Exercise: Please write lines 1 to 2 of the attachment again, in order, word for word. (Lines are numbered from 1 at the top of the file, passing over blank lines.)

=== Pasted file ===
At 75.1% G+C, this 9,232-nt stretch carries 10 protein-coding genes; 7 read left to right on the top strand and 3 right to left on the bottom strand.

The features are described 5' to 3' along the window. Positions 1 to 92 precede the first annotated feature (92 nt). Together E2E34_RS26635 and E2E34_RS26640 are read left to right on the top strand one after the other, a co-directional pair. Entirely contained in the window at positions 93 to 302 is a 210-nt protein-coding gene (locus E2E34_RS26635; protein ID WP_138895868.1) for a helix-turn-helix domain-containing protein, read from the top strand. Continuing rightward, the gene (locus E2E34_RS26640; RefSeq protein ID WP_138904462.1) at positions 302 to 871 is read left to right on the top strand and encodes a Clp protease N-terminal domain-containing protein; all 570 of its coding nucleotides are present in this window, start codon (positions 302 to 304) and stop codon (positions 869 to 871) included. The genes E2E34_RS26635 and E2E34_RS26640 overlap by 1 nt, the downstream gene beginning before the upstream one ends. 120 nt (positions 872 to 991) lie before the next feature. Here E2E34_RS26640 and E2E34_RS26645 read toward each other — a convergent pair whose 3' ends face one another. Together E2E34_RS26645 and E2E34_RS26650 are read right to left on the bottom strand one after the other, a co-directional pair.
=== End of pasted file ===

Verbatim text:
At 75.1% G+C, this 9,232-nt stretch carries 10 protein-coding genes; 7 read left to right on the top strand and 3 right to left on the bottom strand.

The features are described 5' to 3' along the window. Positions 1 to 92 precede the first annotated feature (92 nt). Together E2E34_RS26635 and E2E34_RS26640 are read left to right on the top strand one after the other, a co-directional pair. Entirely contained in the window at positions 93 to 302 is a 210-nt protein-coding gene (locus E2E34_RS26635; protein ID WP_138895868.1) for a helix-turn-helix domain-containing protein, read from the top strand. Continuing rightward, the gene (locus E2E34_RS26640; RefSeq protein ID WP_138904462.1) at positions 302 to 871 is read left to right on the top strand and encodes a Clp protease N-terminal domain-containing protein; all 570 of its coding nucleotides are present in this window, start codon (positions 302 to 304) and stop codon (positions 869 to 871) included. The genes E2E34_RS26635 and E2E34_RS26640 overlap by 1 nt, the downstream gene beginning before the upstream one ends. 120 nt (positions 872 to 991) lie before the next feature. Here E2E34_RS26640 and E2E34_RS26645 read toward each other — a convergent pair whose 3' ends face one another. Together E2E34_RS26645 and E2E34_RS26650 are read right to left on the bottom strand one after the other, a co-directional pair.